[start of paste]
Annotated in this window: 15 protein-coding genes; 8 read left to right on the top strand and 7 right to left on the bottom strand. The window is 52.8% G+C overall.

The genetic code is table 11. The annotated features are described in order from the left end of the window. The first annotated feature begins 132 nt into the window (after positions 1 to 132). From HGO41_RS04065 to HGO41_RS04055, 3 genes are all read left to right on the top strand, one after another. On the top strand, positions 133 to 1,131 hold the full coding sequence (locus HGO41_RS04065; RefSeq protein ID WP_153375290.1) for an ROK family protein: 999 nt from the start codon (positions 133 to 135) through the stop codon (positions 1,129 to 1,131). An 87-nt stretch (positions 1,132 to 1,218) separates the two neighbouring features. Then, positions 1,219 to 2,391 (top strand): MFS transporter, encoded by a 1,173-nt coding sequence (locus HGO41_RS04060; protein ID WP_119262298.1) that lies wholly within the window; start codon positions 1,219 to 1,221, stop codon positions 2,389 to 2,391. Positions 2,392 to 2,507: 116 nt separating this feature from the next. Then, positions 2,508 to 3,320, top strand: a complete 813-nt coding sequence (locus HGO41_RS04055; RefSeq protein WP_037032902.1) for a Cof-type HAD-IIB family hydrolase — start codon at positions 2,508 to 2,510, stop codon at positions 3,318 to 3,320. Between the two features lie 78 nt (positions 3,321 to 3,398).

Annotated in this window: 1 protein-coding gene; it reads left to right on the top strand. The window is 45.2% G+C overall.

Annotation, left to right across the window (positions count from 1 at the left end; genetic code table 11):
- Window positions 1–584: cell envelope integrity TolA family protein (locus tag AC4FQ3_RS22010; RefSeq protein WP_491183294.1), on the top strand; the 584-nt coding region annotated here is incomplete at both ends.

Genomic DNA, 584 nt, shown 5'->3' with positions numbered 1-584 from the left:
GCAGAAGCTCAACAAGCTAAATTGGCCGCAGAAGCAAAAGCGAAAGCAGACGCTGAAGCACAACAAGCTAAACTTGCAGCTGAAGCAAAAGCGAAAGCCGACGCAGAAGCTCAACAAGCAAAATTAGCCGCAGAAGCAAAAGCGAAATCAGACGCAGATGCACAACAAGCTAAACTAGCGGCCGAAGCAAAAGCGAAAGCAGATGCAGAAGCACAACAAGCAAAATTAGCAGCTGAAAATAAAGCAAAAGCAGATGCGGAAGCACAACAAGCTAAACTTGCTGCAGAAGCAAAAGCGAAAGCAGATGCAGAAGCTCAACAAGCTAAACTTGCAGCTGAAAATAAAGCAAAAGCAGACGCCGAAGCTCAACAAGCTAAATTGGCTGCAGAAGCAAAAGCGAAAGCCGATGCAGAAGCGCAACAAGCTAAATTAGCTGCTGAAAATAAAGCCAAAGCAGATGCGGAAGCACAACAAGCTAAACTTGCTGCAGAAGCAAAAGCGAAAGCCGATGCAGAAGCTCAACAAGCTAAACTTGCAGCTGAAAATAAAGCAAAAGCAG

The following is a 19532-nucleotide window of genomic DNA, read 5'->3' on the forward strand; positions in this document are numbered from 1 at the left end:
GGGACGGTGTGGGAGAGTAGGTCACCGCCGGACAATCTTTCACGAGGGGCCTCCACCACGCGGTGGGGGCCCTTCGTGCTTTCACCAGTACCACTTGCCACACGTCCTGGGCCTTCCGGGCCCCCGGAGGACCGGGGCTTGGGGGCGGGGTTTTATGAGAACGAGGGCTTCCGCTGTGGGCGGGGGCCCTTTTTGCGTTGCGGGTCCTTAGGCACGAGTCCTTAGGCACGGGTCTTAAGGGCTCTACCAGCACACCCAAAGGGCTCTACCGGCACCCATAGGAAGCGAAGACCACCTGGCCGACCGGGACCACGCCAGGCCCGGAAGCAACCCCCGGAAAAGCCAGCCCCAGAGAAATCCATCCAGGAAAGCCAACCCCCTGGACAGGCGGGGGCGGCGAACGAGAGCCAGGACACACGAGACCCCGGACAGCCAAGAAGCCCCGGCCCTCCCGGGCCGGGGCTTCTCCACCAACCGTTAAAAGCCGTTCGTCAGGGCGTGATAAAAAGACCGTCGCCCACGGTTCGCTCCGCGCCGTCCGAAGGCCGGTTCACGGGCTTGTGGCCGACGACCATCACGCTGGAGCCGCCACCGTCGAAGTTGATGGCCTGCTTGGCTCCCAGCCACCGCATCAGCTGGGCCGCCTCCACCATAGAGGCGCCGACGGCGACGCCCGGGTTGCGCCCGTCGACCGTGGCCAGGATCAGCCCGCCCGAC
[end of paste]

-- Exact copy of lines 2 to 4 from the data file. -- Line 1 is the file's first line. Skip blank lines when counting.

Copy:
The genetic code is table 11. The annotated features are described in order from the left end of the window. The first annotated feature begins 132 nt into the window (after positions 1 to 132). From HGO41_RS04065 to HGO41_RS04055, 3 genes are all read left to right on the top strand, one after another. On the top strand, positions 133 to 1,131 hold the full coding sequence (locus HGO41_RS04065; RefSeq protein ID WP_153375290.1) for an ROK family protein: 999 nt from the start codon (positions 133 to 135) through the stop codon (positions 1,129 to 1,131). An 87-nt stretch (positions 1,132 to 1,218) separates the two neighbouring features. Then, positions 1,219 to 2,391 (top strand): MFS transporter, encoded by a 1,173-nt coding sequence (locus HGO41_RS04060; protein ID WP_119262298.1) that lies wholly within the window; start codon positions 1,219 to 1,221, stop codon positions 2,389 to 2,391. Positions 2,392 to 2,507: 116 nt separating this feature from the next. Then, positions 2,508 to 3,320, top strand: a complete 813-nt coding sequence (locus HGO41_RS04055; RefSeq protein WP_037032902.1) for a Cof-type HAD-IIB family hydrolase — start codon at positions 2,508 to 2,510, stop codon at positions 3,318 to 3,320. Between the two features lie 78 nt (positions 3,321 to 3,398).

Annotated in this window: 1 protein-coding gene; it reads left to right on the top strand. The window is 45.2% G+C overall.

Annotation, left to right across the window (positions count from 1 at the left end; genetic code table 11):